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Reports 19 Jun 2018

The 2018 Sustainability Leaders

A GlobeScan / SustainAbility Survey

By Mark Lee and Bron York

The 2018 GlobeScan-Sustainability Leaders Survey shows Unilever’s top ranking among global experts for strong sustainability leadership continuing.

Meanwhile, Interface, the only company to place in the Leaders Survey every year since inception, extended its unbroken run among the most admired companies for yet another year. Finally, Walmart has returned to the Leaders Survey highest echelon after a multi-year absence, while Apple and Danone have debuted among the most recognized companies.

For a remarkable eighth year in a row, Unilever is ranked as the leading global corporate sustainability leader, receiving close to half the total mentions by experts. Unilever is the most dominant private sector leader in the history of the GlobeScan-SustainAbility Leaders Survey, with its margin of leadership expanding every year since it first appeared in the number one position in 2011. Patagonia and Interface occupy the second and third positions in the ranking as they did in 2017, after which IKEA, Marks & Spencer, Tesla, Nestlé, Natura, Danone, Apple and Walmart round out the list of highest-ranked companies.

For the eighth year in a row, Unilever is ranked as the top global corporate sustainability leader, mentioned by 47 percent of experts.

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Continuing the trend of the last few years, most high-ranked companies are consumer-facing brands. It is notable that Walmart returned to the top cohort of companies in 2018; Walmart last appeared amongst the leaders in 2013. For Danone and Apple, this is the first time they have been included in this distinguished group.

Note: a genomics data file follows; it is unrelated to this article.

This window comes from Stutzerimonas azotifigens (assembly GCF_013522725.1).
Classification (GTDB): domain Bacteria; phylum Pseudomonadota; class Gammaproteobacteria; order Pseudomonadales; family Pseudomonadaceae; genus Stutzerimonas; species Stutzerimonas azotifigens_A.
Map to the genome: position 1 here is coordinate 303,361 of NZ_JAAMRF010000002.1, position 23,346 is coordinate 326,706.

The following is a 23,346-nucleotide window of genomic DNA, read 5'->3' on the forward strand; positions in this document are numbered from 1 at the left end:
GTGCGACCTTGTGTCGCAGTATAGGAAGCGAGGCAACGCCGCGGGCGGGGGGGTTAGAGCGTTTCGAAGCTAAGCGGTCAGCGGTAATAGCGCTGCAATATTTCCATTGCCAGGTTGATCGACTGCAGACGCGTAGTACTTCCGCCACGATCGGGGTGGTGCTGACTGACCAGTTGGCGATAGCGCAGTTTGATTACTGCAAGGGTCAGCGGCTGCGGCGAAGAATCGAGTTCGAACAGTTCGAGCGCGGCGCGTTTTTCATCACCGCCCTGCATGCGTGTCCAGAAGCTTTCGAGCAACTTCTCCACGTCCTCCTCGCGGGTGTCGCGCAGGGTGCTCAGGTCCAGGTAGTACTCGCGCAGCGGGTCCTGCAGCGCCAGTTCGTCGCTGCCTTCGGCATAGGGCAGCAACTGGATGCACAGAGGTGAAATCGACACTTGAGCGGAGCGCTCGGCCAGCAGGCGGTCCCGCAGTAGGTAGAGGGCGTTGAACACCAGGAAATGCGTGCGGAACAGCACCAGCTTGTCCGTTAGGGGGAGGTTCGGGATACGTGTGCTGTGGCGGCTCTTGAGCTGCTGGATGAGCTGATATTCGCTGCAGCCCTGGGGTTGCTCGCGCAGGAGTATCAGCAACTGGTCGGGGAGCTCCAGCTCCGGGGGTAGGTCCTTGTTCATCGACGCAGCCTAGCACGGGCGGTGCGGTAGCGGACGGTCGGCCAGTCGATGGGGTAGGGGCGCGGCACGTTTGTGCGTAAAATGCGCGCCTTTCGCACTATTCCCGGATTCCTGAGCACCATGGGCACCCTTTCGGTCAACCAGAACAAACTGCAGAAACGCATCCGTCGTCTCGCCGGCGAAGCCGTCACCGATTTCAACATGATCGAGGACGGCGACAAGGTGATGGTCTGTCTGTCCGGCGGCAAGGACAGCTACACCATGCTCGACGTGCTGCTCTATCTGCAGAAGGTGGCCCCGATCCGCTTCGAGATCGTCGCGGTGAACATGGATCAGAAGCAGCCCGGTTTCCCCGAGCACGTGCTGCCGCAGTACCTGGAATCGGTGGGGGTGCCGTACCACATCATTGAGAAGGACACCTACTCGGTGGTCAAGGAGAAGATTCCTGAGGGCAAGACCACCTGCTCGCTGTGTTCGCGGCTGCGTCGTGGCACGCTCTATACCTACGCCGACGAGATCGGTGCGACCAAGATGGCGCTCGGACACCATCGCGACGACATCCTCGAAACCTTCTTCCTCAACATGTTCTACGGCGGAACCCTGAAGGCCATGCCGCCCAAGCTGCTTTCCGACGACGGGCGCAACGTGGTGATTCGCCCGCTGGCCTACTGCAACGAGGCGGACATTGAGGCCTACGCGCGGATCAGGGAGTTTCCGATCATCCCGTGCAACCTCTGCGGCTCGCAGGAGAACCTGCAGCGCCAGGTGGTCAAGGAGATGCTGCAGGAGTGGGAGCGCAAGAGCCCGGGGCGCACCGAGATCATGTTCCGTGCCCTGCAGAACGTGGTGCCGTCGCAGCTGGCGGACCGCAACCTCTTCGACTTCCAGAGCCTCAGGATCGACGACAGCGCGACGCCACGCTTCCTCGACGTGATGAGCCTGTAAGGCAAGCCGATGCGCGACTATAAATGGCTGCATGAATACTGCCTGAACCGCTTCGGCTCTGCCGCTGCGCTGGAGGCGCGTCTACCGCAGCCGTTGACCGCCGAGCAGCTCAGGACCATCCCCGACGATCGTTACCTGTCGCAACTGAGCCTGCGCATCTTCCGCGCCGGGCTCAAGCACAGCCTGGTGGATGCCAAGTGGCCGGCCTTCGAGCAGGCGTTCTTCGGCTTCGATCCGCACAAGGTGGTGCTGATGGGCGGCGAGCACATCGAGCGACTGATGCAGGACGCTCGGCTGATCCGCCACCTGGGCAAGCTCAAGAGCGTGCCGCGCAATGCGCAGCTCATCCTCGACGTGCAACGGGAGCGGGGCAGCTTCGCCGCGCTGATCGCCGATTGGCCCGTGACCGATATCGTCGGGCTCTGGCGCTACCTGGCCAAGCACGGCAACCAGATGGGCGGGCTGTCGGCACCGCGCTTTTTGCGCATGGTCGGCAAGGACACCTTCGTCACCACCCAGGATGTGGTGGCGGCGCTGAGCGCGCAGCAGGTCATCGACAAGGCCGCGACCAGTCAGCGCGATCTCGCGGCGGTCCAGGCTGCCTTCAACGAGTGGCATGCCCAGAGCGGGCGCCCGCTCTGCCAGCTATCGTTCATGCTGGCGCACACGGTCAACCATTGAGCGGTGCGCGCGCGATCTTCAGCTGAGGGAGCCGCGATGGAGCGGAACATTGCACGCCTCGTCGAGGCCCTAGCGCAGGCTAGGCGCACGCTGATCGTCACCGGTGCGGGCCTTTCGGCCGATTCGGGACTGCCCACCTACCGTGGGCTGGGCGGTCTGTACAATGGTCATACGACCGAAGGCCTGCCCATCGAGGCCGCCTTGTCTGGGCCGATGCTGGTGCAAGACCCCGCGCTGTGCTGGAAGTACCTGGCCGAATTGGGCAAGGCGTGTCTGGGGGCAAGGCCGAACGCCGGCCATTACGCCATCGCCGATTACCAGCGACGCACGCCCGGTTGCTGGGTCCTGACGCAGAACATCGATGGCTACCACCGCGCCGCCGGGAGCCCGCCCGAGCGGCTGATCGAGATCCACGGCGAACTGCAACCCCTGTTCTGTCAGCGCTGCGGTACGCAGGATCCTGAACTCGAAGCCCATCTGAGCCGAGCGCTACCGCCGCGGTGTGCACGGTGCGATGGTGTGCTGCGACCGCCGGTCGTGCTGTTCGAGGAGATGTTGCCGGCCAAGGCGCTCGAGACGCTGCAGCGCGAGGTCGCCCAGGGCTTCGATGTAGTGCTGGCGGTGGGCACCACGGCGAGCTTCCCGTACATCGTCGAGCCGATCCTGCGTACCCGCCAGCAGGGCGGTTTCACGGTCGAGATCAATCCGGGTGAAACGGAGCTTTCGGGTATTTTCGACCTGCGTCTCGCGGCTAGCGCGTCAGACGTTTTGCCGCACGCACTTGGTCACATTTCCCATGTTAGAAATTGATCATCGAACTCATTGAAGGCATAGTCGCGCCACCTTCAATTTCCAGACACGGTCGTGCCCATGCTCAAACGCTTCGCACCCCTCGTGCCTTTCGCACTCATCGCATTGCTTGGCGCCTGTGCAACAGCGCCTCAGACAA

The 2018 Leaders Survey reveals that integrating sustainability values, making sustainability part of the core business model and committed executive leadership are the key characteristics recognized by expert respondents as defining corporate leadership.

Among NGOs, WWF and Greenpeace retain their dominant positions as the two most widely recognized NGOs. They are perceived even more positively by younger experts aged 18-35, which may harbor well for their enduring future strength.

For the first time in 2018, expert respondents were asked to assess how well leading companies perform against five key leadership attributes – Purpose, Plan, Culture, Collaboration and Advocacy – as defined in detail in a new book, All In: The Future of Business Leadership, written by GlobeScan co-CEO Chris Coulter and SustainAbility Executive Director Mark Lee with David Grayson of the Cranfield School of Management. While the book argues the interdependence of the five aspects is critical to business success and sustainability progress, the authors and survey respondents agree that Advocacy is today the least developed of the attributes, while Plan is the most mature.

The impact of multi-sector partnerships and collaborations on the sustainable development agenda is perceived to have steadily improved since 2015.

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A new question in the 2018 Leaders Survey asked how young adults (defined as those aged 18 to 35) can best influence progress on the sustainable development agenda. All Leaders Survey respondents agree that consumer behavior and political participation are the most promising ways for this cohort to have influence. Interestingly though, 18-35 year olds and those 36+ differ in their opinions on the potential efficacy of other actions. Young experts are more likely to view entrepreneurship, career and education choices, investment decisions and advocacy as more important to advancing the sustainable development agenda than experts 36+, while those experts 36 and older rate influencing employers and volunteerism higher than their younger peers.

While the top cohort of companies represents an inspiring snapshot of leadership today, the greatest opportunity to advance private sector influence on sustainable development lies with the tens of thousands of global corporations that have not yet made it onto this list. We hope that the 2018 Leaders Survey motivates more companies to define their own strategy and act decisively to advance sustainability. Regardless their size, every company and every business leader has the potential to drive meaningful impact on the global stage. What is needed most is a vast expansion of the number of companies seriously engaging sustainability opportunities and challenges, and reinventing their business models to give themselves the greatest chance of enduring future success.

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